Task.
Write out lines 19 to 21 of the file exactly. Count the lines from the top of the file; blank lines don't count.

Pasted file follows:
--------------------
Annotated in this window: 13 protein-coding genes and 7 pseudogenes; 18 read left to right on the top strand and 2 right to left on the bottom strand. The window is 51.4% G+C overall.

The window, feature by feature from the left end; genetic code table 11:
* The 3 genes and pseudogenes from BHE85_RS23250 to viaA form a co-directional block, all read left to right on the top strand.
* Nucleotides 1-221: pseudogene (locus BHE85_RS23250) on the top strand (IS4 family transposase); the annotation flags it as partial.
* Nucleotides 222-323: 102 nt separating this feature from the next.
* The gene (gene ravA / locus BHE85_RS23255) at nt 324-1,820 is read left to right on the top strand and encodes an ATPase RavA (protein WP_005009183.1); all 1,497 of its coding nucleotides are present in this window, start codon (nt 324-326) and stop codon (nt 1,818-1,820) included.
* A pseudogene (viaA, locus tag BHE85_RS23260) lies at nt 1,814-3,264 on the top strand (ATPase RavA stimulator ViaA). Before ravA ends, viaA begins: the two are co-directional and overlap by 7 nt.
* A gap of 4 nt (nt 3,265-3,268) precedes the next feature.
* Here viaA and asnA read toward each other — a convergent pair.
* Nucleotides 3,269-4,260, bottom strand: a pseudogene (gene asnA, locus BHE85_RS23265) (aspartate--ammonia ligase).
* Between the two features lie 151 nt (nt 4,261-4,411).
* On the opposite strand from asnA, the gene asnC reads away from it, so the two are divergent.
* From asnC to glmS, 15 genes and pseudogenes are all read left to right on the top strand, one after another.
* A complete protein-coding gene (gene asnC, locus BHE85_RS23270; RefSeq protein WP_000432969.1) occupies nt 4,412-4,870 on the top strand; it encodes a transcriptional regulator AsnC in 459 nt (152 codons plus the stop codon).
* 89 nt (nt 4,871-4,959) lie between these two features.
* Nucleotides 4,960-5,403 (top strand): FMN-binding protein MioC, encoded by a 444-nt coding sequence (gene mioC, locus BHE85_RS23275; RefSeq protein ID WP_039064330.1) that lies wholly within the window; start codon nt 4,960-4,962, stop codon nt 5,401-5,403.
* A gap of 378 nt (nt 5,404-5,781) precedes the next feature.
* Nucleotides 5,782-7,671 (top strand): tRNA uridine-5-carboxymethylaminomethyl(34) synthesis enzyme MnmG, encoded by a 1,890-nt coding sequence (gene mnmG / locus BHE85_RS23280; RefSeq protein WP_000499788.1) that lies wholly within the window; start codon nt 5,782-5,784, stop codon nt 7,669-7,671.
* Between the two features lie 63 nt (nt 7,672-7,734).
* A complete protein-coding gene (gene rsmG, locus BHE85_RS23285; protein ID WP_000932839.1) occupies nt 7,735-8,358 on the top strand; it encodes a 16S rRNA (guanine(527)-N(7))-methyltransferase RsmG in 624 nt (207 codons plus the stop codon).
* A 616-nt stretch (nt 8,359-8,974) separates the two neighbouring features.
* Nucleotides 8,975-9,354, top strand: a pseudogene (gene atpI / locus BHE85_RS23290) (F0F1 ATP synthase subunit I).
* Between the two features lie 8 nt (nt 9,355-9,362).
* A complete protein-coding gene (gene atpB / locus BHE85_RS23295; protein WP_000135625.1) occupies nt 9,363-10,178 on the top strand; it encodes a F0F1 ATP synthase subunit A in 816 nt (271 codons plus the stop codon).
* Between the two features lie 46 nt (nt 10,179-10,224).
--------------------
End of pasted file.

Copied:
* Between the two features lie 63 nt (nt 7,672-7,734).
* A complete protein-coding gene (gene rsmG, locus BHE85_RS23285; protein ID WP_000932839.1) occupies nt 7,735-8,358 on the top strand; it encodes a 16S rRNA (guanine(527)-N(7))-methyltransferase RsmG in 624 nt (207 codons plus the stop codon).
* A 616-nt stretch (nt 8,359-8,974) separates the two neighbouring features.